Ryan Alarie

Comments from fb100000589400441

It sort of reminds a bit of people asking questions about stuff like the replicator from Star Trek, or other kind of technology. Just because the technology exists, doesn't mean it's cost effective or can easily be mass produced. Stuff used in the games can easily be compared to stuff used in the military or in space exploration, etc. It may be very expensive, but they don't need a lot, AND it's use sort of pays for itself in terms of reduction in spending on the peacekeeping/policing that the games are supposed to provide, not to mention there seems to be some kind of economy, at least in the Capital, and the games, like Olympic games, are likely a loss leader that benefits various things in the Capital. Is there a reason that in the current world, high tech farming equipment isn't sent to third world countries? Of course, you do run into the limiting factor that machines doing your work means oil and gas, it's quite possible that there are some resource problems in PanEm. The fact that District 12 is a coal mining district does imply that they are still heavily reliant on that. Part of the oppression concept is likely that, if everyone was reasonably well off, very few people would choose to do jobs like mining, which are likely quite important for their economy. It may be a bit of a blunt analogy, but it sort of reflects the whole class system of needing to keep people on the bottom in order for a few to stay comfortable at the top. The 'problem' of the society is the only upward mobility is through the games. So they can show off exceptionalism on TV, while having nearly everyone else stuck in the exact same spot they were born into.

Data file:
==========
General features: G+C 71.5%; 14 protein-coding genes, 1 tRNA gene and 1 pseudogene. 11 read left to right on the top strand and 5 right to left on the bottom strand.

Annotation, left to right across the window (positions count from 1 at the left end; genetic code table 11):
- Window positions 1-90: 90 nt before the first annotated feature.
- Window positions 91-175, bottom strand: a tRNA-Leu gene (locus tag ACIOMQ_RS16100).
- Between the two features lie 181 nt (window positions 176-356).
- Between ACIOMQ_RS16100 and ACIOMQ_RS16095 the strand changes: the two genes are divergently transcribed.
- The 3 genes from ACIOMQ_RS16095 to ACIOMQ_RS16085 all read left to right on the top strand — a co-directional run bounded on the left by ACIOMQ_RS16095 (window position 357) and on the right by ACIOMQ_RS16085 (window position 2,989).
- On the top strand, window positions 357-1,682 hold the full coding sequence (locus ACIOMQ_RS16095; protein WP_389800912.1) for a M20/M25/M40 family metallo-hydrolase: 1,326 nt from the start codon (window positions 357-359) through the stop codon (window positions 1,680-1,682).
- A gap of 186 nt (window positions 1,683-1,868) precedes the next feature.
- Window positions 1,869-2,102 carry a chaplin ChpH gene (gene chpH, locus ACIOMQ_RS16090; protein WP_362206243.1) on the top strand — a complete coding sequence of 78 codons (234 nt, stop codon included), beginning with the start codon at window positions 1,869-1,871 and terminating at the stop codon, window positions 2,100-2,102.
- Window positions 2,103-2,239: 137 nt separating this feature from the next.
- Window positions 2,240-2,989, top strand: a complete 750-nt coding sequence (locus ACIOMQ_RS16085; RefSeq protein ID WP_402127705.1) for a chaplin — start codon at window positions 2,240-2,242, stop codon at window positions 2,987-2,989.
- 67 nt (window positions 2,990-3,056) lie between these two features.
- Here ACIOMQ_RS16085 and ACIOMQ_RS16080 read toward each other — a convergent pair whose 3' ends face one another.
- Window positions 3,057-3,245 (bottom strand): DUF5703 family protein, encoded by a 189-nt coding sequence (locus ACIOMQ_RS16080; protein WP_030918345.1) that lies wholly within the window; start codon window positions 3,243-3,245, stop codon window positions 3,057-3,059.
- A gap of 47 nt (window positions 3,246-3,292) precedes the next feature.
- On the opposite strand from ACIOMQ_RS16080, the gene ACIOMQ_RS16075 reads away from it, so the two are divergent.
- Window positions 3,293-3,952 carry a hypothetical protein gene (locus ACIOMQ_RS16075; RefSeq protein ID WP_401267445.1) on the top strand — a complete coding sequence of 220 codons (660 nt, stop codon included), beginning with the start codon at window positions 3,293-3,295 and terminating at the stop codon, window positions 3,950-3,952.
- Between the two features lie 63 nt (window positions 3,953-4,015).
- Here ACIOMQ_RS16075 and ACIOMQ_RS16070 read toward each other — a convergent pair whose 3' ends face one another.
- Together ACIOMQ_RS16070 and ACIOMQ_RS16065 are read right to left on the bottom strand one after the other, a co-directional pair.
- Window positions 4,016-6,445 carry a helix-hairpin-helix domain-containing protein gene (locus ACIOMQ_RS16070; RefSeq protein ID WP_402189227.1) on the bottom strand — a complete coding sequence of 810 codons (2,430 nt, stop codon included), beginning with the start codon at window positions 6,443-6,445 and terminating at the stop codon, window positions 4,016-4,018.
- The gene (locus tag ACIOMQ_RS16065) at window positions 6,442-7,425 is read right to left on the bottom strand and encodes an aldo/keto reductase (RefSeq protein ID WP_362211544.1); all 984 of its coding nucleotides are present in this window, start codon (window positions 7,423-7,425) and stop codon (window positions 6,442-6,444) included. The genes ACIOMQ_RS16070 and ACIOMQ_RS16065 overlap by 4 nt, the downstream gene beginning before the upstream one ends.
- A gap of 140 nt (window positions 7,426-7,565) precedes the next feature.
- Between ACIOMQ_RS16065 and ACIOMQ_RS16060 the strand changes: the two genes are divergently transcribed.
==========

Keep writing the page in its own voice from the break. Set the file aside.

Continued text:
+1 |
December 3, 2013 on The Videogum Movie Club: The Hunger Games: Catching Fire